Copper Price Could Follow Iron Ore over a Cliff

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The price of copper has been swinging wildly since hitting a near four-year low in March.

This week is no exception and the red metal is down 3% in since Tuesday erasing most of the gains from a surge in the price last week.

In midday New York trade on Thursday, December copper fell more than 1.5% to a low of $3.1425 a pound without any fresh news that can be blamed fro the sharp pullback.

Weak economic news out of China, consumer of 45% of the globe's copper, is the number one factor for the weakness in the price.

Manufacturing activity in the world's second largest economy slowed sharply in August and is nearing contractionary levels, a reading of the country's services industry dropped to nine-year lows in July while bank lending is at financial crisis levels.

Probably most worrying is weakness in China's property sector – construction accounts for 60% of copper demand.

Latest monthly data show home sales declining by almost a fifth, the sharpest downturn since December 2008. At the same time unsold inventories of real estate in China have risen by more than 25% this year.

The outlook is bleaker still and some economists are predicting a property bust after years of overbuilding that will make the US subprime mortgage crisis seem puny.

The FT reports that total floor space under construction is "enough to satisfy well over four years of demand at a national level," while in some of the worst affected provinces, "there is enough supply for more than seven years of demand."

Outside China the demand picture is not that bright either. Accelerating growth in the US, the world's second largest consumer of the metal has been offset by continuing soft demand from two other major importing countries Germany and Japan.

While demand factors are putting the copper price under pressure, supply is adding to concerns for the rest of this year and 2015.

Mine production is ramping up again and is forecast to grow 5% this year and more than 7% in 2015, notably in Peru which has a number of large mines becoming operational or expanding capacity.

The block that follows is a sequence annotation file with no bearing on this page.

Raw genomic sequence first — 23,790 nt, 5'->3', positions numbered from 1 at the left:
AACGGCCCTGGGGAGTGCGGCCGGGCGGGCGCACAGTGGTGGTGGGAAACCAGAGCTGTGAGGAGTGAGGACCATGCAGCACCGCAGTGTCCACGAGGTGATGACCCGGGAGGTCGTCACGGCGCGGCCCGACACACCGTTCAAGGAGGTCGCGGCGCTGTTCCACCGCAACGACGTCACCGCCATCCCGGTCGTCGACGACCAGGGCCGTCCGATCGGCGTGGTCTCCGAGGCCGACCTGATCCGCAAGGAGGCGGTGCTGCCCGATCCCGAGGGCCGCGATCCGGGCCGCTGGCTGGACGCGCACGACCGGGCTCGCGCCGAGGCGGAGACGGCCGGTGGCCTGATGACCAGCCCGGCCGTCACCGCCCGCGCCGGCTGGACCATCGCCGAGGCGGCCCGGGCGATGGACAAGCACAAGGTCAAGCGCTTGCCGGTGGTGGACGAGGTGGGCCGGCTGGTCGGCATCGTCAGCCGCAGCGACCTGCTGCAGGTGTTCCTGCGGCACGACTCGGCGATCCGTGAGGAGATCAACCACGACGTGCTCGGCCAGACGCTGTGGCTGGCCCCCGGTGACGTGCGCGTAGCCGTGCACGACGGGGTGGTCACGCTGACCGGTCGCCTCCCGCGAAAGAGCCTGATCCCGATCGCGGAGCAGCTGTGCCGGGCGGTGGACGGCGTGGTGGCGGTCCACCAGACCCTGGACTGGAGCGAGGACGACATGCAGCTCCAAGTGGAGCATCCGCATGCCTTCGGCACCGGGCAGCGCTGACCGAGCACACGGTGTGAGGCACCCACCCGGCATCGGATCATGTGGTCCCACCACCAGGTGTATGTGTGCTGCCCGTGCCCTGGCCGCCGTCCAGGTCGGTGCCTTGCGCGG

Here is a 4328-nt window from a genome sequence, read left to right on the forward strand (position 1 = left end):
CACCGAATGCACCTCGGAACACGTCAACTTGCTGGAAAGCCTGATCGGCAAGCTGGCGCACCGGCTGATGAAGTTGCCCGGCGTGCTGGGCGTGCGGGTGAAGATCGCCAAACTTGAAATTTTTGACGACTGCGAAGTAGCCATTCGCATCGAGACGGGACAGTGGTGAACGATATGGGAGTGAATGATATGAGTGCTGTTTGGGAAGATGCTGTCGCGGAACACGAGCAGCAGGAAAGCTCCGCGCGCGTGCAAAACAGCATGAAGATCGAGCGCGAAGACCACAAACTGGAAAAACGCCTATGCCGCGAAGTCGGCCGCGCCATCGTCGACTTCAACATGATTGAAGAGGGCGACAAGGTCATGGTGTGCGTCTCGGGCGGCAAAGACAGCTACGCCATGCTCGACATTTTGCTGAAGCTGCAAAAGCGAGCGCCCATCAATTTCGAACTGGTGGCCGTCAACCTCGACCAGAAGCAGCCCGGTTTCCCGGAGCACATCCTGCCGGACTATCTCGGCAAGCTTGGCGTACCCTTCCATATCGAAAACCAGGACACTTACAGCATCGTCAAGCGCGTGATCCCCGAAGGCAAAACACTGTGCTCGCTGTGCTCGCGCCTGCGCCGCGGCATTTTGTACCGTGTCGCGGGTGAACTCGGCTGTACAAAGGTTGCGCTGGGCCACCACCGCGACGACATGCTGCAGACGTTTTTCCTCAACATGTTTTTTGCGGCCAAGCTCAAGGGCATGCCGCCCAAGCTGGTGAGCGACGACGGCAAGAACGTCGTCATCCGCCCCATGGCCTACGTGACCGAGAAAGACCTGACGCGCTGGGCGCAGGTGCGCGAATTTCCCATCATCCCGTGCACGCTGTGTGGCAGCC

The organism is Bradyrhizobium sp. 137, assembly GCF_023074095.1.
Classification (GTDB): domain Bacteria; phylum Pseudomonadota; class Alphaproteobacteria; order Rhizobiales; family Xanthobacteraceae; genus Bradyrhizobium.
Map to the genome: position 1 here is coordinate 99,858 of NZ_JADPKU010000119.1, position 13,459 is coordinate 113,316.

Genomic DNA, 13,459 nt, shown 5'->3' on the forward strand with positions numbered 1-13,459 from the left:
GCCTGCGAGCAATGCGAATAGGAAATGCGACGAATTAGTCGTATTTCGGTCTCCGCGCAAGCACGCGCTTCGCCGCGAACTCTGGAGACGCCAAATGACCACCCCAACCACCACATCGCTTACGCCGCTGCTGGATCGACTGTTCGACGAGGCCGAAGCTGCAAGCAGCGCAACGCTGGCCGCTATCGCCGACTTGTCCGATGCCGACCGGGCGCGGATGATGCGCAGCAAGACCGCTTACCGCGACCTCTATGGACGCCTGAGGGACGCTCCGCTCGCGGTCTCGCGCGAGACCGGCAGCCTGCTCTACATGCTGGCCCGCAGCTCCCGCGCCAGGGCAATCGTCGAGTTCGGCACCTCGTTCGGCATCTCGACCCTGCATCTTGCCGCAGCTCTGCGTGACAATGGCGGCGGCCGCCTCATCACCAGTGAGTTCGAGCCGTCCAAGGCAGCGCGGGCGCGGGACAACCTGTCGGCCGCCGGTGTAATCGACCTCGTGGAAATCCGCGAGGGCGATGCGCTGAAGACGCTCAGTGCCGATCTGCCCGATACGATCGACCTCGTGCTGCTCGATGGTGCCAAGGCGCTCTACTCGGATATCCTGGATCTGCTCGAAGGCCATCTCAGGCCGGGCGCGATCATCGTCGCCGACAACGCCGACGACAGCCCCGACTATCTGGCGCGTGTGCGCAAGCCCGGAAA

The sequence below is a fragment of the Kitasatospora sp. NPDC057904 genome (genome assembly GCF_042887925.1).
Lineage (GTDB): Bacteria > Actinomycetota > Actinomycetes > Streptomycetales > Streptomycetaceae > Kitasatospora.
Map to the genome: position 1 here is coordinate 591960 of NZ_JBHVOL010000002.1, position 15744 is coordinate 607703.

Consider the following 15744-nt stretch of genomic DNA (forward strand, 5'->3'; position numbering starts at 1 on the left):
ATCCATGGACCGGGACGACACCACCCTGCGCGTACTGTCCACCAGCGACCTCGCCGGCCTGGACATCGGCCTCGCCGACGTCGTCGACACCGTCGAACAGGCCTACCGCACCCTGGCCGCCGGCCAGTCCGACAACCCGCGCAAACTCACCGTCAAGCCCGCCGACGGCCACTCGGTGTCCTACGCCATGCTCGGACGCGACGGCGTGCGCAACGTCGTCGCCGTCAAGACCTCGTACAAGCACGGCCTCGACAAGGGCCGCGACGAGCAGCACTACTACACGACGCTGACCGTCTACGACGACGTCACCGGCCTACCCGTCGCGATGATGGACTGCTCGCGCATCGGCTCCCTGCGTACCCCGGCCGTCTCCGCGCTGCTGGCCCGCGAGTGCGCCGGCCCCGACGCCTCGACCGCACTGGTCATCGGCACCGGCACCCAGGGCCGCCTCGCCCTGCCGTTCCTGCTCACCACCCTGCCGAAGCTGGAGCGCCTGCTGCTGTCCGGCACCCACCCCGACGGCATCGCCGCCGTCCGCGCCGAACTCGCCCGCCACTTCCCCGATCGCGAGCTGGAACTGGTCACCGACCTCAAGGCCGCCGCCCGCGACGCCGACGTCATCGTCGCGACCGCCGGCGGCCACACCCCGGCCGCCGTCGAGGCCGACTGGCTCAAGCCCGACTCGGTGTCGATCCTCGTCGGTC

Freeport McMoran (NYSE:FCX), Indonesia’s largest copper concentrate producer, is resuming exports for the first time this year while Newmont Mining (NYSE:NEM) could also soon restart shipments from the country following a dispute over concentrate duties.

While still up sharply year on year China's imports of refined copper fell to to 340,000 tonnes in July, the third straight month of declines. For the rest of the year imports are expected to decline sharply as some 450,000 tonnes of additional refined output in China come on stream.

One positive factor for the copper market this year is the fall in global inventories.

Global refined warehouse stocks are at their lowest level since early 2012, while exchange inventory is at the lowest level since 2008.

However, since the Qingdao scandal where several companies pledged the same copper and iron ore held at the port as collateral for loans to different banks, the spectre of vast quantities of "off-balance sheet" copper hitting the market has muted the impact the drawdowns would otherwise have had.

The price of copper could well follow the trend in the iron ore price where a combination of slowing demand, swelling supply and similar exposure to China have seen the price collapse by more than a third this year.

This chart by Capital Economics illustrates why the independent research house argues that "if the relationship between copper and iron ore prices is to be restored, it is likely to take the form of a renewed fall in copper prices:"

CHART: Copper price poised to follow iron ore over a cliff

Prices for iron ore tumbled again Friday for the 10th day in a row, hitting levels close to those seen last in October 2009.

The decline is the longest run of daily losses in two years and oversupply as well as China’s unseen signs of recovery are to blame.

Benchmark Australian ore, with a 62% iron content, dropped 0.1% to $87.62 a tonne, according to Metal Bulletin, bringing the monthly loss to 8.4% and the yearly one to over 35%.

Figures provided by The Steel Index, however, contradict the above numbers. Spot price for the import of iron ore into China was, according to TSI, up 0.7% to $87.9 a tonne on Friday.

Barclays Bank estimates that, assuming Chinese steel production grows at 5.1% per year, there will be a surplus of 79 million tonnes of seaborne iron ore this year and 67 million tonnes next year. UBS estimates a surplus of 74 million tonnes this year, with a possible oversupply of 267 million tonnes by 2016.

Source: mining.com